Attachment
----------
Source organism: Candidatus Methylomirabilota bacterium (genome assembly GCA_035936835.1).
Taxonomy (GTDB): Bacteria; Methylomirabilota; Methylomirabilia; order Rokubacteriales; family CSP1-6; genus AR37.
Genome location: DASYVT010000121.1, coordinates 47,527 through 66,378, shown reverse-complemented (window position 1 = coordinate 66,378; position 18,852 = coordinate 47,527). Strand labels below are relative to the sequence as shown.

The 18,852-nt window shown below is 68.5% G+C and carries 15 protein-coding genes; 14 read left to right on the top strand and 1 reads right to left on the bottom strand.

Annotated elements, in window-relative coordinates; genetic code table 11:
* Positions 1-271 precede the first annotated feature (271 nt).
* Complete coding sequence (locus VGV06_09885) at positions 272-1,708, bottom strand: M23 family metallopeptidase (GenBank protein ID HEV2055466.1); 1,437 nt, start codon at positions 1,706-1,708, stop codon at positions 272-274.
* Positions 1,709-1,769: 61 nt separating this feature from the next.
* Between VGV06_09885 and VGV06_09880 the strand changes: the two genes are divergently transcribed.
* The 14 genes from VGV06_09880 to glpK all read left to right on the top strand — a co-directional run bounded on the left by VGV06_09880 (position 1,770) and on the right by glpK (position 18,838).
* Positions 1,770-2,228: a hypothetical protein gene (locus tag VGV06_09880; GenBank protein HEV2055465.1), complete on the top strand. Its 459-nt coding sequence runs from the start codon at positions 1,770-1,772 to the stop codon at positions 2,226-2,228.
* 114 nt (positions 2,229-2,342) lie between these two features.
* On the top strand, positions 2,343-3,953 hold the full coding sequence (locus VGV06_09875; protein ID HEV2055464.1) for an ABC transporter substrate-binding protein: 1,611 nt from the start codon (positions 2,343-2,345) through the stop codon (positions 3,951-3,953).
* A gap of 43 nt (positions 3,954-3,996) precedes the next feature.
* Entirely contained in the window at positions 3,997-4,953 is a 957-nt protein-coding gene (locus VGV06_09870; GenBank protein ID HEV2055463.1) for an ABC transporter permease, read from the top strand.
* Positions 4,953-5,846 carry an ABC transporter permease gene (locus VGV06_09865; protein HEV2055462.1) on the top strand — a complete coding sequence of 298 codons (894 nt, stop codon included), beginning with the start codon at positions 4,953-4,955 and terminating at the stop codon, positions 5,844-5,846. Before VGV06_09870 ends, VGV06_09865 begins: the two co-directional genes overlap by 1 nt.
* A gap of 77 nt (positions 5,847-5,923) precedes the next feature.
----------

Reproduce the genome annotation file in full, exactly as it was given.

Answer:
Source organism: Candidatus Methylomirabilota bacterium (genome assembly GCA_035936835.1).
Taxonomy (GTDB): Bacteria; Methylomirabilota; Methylomirabilia; order Rokubacteriales; family CSP1-6; genus AR37.
Genome location: DASYVT010000121.1, coordinates 47,527 through 66,378, shown reverse-complemented (window position 1 = coordinate 66,378; position 18,852 = coordinate 47,527). Strand labels below are relative to the sequence as shown.

The 18,852-nt window shown below is 68.5% G+C and carries 15 protein-coding genes; 14 read left to right on the top strand and 1 reads right to left on the bottom strand.

Annotated elements, in window-relative coordinates; genetic code table 11:
* Positions 1-271 precede the first annotated feature (271 nt).
* Complete coding sequence (locus VGV06_09885) at positions 272-1,708, bottom strand: M23 family metallopeptidase (GenBank protein ID HEV2055466.1); 1,437 nt, start codon at positions 1,706-1,708, stop codon at positions 272-274.
* Positions 1,709-1,769: 61 nt separating this feature from the next.
* Between VGV06_09885 and VGV06_09880 the strand changes: the two genes are divergently transcribed.
* The 14 genes from VGV06_09880 to glpK all read left to right on the top strand — a co-directional run bounded on the left by VGV06_09880 (position 1,770) and on the right by glpK (position 18,838).
* Positions 1,770-2,228: a hypothetical protein gene (locus tag VGV06_09880; GenBank protein HEV2055465.1), complete on the top strand. Its 459-nt coding sequence runs from the start codon at positions 1,770-1,772 to the stop codon at positions 2,226-2,228.
* 114 nt (positions 2,229-2,342) lie between these two features.
* On the top strand, positions 2,343-3,953 hold the full coding sequence (locus VGV06_09875; protein ID HEV2055464.1) for an ABC transporter substrate-binding protein: 1,611 nt from the start codon (positions 2,343-2,345) through the stop codon (positions 3,951-3,953).
* A gap of 43 nt (positions 3,954-3,996) precedes the next feature.
* Entirely contained in the window at positions 3,997-4,953 is a 957-nt protein-coding gene (locus VGV06_09870; GenBank protein ID HEV2055463.1) for an ABC transporter permease, read from the top strand.
* Positions 4,953-5,846 carry an ABC transporter permease gene (locus VGV06_09865; protein HEV2055462.1) on the top strand — a complete coding sequence of 298 codons (894 nt, stop codon included), beginning with the start codon at positions 4,953-4,955 and terminating at the stop codon, positions 5,844-5,846. Before VGV06_09870 ends, VGV06_09865 begins: the two co-directional genes overlap by 1 nt.
* A gap of 77 nt (positions 5,847-5,923) precedes the next feature.